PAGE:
January 27, 2014
0996 FRANCE (New Aquitaine) - Bordeaux, Port of the Moon (UNESCO WHS)
Bordeaux is a port city on the Garonne River, in southwestern France, known mainly as the world's wine industry capital. At first a Celtic settlement, it came under Roman rule around 60 BC, being sacked by the Vandals, then by the Visigoths and Franks, who have taken it in possession. It started to play a regional role on the fringes of the Frankish Duchy of Vasconia, being meant to keep in check the Basques and defend the mouth of the Garonne from the Vikings. Between 12th and 15th centuries it regained importance following the marriage of Duchess Eleanor of Aquitaine with Count Henri Plantagenet, the future King Henry II of England. The city flourished, even being for a while the capital of an independent state, but in the end was annexed by France. In the 16th century it became the center of the distribution of sugar and slaves from the West Indies, along with the traditional wine. The 18th century was its golden age, many downtown buildings being built in this period. In 1870, at the beginning of the Franco-Prussian War, the French government relocated to Bordeaux. This happened again during the WWI and again very briefly during the WWII, when it was also a submarine base from Axis powers.
The city's nicknames are La perle d'Aquitaine (The Pearl of Aquitaine), and La Belle Endormie (Sleeping Beauty) in reference to the old center which had black walls due to pollution. Meanwhile, a part of the city, Le Port de La Lune, was almost completely renovated, becoming in 2007 a UNESCO World Heritage Site as "an outstanding urban and architectural ensemble" of the 18th century. In fact Baron Haussmann used it as a model when he was asked by Emperor Napoleon III to transform a then still quasi-medieval Paris into a modern capital, and Victor Hugo found the town so beautiful, that once said: "take Versailles, add Antwerp, and you have Bordeaux".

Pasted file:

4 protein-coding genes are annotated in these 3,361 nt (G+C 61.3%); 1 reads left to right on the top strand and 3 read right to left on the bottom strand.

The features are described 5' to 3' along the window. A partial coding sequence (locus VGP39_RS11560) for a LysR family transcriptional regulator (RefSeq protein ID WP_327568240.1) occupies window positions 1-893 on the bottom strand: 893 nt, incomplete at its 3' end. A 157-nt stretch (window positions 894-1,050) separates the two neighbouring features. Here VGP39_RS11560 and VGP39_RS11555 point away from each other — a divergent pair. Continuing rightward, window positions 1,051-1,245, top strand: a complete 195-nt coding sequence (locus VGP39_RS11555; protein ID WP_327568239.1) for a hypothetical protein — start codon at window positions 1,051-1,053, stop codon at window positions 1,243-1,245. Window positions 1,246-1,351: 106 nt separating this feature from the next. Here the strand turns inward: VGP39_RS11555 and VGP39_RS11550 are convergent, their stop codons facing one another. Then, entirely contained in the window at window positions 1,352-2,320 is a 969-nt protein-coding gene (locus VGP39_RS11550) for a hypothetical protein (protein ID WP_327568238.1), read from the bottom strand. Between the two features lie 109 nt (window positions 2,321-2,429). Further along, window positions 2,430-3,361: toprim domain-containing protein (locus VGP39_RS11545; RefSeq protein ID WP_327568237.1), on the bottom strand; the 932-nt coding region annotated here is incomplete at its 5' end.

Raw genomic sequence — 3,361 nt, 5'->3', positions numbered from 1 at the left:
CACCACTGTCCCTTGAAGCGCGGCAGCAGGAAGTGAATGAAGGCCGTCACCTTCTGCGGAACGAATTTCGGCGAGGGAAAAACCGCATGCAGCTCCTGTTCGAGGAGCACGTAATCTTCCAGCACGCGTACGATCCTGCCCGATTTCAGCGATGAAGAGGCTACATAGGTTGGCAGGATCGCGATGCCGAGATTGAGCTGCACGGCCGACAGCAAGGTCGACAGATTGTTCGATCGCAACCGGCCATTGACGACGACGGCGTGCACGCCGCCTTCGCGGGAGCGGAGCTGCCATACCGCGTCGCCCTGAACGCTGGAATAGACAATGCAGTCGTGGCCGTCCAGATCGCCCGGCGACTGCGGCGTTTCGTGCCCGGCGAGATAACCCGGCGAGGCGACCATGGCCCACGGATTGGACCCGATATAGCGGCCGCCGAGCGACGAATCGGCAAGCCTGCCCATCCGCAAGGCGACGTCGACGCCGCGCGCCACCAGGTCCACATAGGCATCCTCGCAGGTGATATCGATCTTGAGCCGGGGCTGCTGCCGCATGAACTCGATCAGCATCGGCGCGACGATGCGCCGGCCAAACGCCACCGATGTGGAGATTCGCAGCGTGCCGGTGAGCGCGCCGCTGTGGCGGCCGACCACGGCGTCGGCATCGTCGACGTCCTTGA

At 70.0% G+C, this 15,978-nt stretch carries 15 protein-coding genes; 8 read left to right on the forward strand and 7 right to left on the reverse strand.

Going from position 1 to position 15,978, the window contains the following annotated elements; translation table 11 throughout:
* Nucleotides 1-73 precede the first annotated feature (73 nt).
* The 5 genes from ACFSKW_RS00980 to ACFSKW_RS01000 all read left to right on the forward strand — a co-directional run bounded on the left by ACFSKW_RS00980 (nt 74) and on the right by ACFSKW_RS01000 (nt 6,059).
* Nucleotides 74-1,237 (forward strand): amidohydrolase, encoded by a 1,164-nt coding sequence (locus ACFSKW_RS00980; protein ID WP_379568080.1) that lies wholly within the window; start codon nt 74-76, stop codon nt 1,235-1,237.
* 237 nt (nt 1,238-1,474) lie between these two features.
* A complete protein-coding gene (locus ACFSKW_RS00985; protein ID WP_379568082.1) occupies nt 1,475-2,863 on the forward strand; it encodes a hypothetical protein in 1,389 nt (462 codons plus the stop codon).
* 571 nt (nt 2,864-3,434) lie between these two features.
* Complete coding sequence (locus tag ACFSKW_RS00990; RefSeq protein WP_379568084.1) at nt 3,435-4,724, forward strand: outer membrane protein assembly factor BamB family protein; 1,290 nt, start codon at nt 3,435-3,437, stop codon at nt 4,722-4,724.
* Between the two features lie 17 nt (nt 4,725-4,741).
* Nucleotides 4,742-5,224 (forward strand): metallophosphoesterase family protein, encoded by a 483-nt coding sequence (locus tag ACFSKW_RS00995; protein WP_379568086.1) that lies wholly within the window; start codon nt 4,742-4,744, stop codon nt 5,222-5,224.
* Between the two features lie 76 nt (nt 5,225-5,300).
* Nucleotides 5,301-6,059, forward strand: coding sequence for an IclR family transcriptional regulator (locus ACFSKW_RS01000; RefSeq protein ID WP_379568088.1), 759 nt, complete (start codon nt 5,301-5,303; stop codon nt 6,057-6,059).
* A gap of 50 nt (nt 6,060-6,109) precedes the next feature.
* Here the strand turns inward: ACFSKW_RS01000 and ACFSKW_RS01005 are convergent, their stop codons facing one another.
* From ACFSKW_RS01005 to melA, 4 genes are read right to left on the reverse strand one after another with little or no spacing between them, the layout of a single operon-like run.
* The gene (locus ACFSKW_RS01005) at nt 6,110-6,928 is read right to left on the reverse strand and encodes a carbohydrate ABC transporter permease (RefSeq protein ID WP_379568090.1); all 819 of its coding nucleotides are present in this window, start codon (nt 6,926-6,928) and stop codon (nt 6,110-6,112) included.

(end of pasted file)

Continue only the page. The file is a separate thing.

Bordeaux is home to 362 monuments historiques (only Paris has more in France), being one of Europe's biggest 18th-century architectural urban areas. One of its main sights is Place de la Bourse (Stock Exchange Square), designed by the Royal architect Jacques Ange Gabriel as landscape for an equestrian statue of Louis XV, destroyed during the Revolution. Inaugurated in 1749, is the symbol of the prosperity of the city, and one of the most representative works of French classical architectural art of the 18th century. To the north stood the Palais de la Bourse (now Chamber of Commerce and Industry of Bordeaux - in the postcard) and to the south l'Hôtel des Fermes (current Interregional Directorate Customs and Excise within which is the National Museum of Customs).
About the stamp
The stamp was issued on November 9, 1970, to celebrate the Centennial of the Issue of Bordeaux.
Bordeaux - Wikipedia
Place de la Bourse (Bordeaux) - Wikipedia
Sender: Sébastien C. (direct swap)
Sent from Bordeaux (Aquitaine / France), on 03.12.2013